Remembering the backyard dryer

My father built two houses in the late 1920s, the second of which was where I was raised by my parents with my sister (six years older) and brother (three years older.) Though our city lot could be considered small by today’s standards at about 40′ by 100′, it never seemed that way growing up because we were free to use almost any space in the entire neighborhood including the streets and alleys. One exception, at least in the summer, was that we could not use our backyard on Mondays. Other days as I described in a previous column, we could use the yard for a miniature baseball field by also incorporating some neighbors’ yards. We also had other games played there and at one point had about six buried cans serving as cups for our putting golf game.

But Mondays? Usually not. Some of you may also have experienced every Monday as wash day. That meant pumping the water from our cistern that stored the rainwater runoff from our roof. The pumping filled a large boiler on a short gas stove in our basement, then by buckets that hot water went into the washing machine and some went into one of the two stationary, cement wash tubs for a hot rinse cycle or hand scrubbing on a wash board. Summer Monday chores continued with carrying the heavy wet wash up from the basement to the backyard dryer. If any younger people are reading this, they may wonder what a backyard dryer is, but the rest of you know that means air-dried, hopefully in the sun.

I am not sure when we got an electric (or gas) dryer, but I don’t remember having one even into the late 1950s and by that time I had been gone from home for quite a few years. The backyard dryer meant that one of us kids had to string the clothesline rope back and forth between our garage and our house. We did have one wire line (not sure what it was made from, but it did not rust.) Before using it we had to at least run a moist rag down the line to clean off any dust or dirt that had clung to the wire. That wire line in the summer was used other days of the week for wet bathing suits and towels.

The wire line had no “give” to it, but the rope lines tended to stretch and sag, necessitating the use of clothespoles strategically placed to push the rope line back up high enough so that the wash did not drag on the ground.

A space saving gimmick was the “umbrella” pole. That was a pole that fit into a sleeve buried in the ground so that the pole stood vertically. From the top of that pole were two, approximately 8′ poles that crossed at right angles where they fastened into the vertical pole to form the skeleton (ribs) of the umbrella. Around what were then the four ends were strung the ropes. Construction sometimes formed what would be called an inverted umbrella. It did seem to provide for hanging more laundry in a smaller space rather than stretching ropes over longer distances.

jtr

Wash day when it was rainy or in the winter meant that the wet wash needed some other way to facilitate drying. If we had our coal furnace going, we were able to put up clotheslines in the unfinished basement as close as we could to the furnace. Later when I moved away from home and had my own apartment, the equipment used was a folding clothes horse or drying horse, or just a rack, usually made from wood and one that could be folded and put in a closet when not in use. I also had a clothes horse in my room when I attended college.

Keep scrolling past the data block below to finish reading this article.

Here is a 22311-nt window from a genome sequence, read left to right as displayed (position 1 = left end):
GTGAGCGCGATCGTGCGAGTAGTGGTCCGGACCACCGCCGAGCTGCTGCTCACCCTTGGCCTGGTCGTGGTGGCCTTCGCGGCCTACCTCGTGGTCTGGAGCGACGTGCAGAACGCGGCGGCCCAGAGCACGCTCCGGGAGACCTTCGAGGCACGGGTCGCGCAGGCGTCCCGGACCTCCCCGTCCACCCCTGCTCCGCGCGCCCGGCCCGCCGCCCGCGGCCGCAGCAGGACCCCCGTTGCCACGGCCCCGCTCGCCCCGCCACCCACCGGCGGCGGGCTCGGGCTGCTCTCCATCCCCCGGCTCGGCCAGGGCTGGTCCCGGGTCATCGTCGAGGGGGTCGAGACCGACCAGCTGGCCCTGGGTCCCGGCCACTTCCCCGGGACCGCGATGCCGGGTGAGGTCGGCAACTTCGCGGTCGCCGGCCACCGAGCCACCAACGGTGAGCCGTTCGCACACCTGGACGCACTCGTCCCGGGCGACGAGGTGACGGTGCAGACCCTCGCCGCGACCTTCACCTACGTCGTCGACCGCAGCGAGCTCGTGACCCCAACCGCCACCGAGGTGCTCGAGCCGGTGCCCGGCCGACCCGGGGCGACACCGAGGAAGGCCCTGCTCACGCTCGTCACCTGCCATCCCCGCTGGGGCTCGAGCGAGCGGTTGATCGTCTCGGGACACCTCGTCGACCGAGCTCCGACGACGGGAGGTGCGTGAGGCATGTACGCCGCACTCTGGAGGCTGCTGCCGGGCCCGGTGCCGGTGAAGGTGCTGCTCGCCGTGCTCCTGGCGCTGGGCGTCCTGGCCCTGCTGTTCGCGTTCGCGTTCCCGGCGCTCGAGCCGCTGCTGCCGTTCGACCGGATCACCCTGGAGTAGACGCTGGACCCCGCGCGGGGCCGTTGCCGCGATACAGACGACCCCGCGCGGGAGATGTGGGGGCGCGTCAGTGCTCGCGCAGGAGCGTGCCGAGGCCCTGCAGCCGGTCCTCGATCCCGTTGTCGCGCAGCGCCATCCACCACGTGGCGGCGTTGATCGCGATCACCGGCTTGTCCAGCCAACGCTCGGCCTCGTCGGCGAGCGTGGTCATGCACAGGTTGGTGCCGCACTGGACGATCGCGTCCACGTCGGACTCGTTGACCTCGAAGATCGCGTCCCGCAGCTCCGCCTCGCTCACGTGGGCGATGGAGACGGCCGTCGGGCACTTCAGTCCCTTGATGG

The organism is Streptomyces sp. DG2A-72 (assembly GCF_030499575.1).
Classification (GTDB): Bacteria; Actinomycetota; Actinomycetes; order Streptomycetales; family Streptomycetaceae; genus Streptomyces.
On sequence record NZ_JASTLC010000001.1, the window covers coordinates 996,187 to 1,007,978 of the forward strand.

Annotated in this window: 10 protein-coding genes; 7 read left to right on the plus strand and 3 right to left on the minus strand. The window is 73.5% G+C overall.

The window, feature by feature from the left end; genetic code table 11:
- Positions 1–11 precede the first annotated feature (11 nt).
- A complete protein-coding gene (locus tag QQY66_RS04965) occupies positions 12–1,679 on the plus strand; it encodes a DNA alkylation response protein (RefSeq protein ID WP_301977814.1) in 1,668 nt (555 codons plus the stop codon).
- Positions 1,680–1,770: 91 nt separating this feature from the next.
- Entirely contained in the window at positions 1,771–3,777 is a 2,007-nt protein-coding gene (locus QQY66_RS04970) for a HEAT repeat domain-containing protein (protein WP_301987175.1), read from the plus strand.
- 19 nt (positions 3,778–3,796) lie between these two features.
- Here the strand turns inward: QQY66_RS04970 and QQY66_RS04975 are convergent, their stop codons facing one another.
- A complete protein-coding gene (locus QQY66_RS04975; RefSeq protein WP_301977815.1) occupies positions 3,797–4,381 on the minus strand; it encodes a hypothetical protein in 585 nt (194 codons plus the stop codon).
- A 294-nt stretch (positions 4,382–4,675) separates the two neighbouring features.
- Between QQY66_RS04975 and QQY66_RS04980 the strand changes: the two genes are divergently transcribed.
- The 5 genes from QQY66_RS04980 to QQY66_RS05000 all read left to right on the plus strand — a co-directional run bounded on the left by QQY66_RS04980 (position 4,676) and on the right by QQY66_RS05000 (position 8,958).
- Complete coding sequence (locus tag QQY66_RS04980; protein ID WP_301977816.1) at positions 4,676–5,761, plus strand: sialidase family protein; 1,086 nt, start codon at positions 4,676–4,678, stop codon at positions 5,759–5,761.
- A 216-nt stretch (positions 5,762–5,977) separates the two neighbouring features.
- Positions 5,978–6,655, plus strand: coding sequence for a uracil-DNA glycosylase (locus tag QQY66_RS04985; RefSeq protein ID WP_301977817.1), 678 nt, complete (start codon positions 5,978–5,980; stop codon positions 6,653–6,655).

Some motels used to (or maybe still do) provide a single clothes line from a retractable spool mechanism at one end above the bathtub allowing connection to stretch to the other end above the tub. That allows hanging of a few items that could then drip into the bathtub. The spool material was more like a very strong nylon cord rather than a rope.

jtr

A bit of related trivia: Though the one piece clothespin has been around for many years, the clothespin made from two pieces of material with a spring attaching the two was an American invention (David Smith in 1853 and improved by Solon Moore in 1887) and long manufactured in Vermont. Foreign competition did in the companies, with the last clothespin manufactured there in 2009. For many years the clothespin manufacturers wanted a protective tariff, which was not granted. Trump – where were you then?

It seems like it has been a while since I have seen detergent advertised on television with the very-white sheets billowing under the blue skies in the sun. Nor have I seen many clothes hung outside to dry – in the city, that is. I am pretty sure that for those outdoor folks who do a lot of canoeing trips or wilderness hiking, they still employ the decorating of bushes with clothes or sleeping bags being spread out to dry.

If you travel to some foreign countries or less well-to-do spots as well in the U.S., you may see other drying methods. In Tanzania I remember a view of a small stream with laundry being washed well upstream with the drying by spreading the laundry on bushes or flat rocks, then downstream from that were some cars partially parked in the stream being washed – an efficient use of the water!

Until next time: Oh, Fiddlesticks!

COMMENTS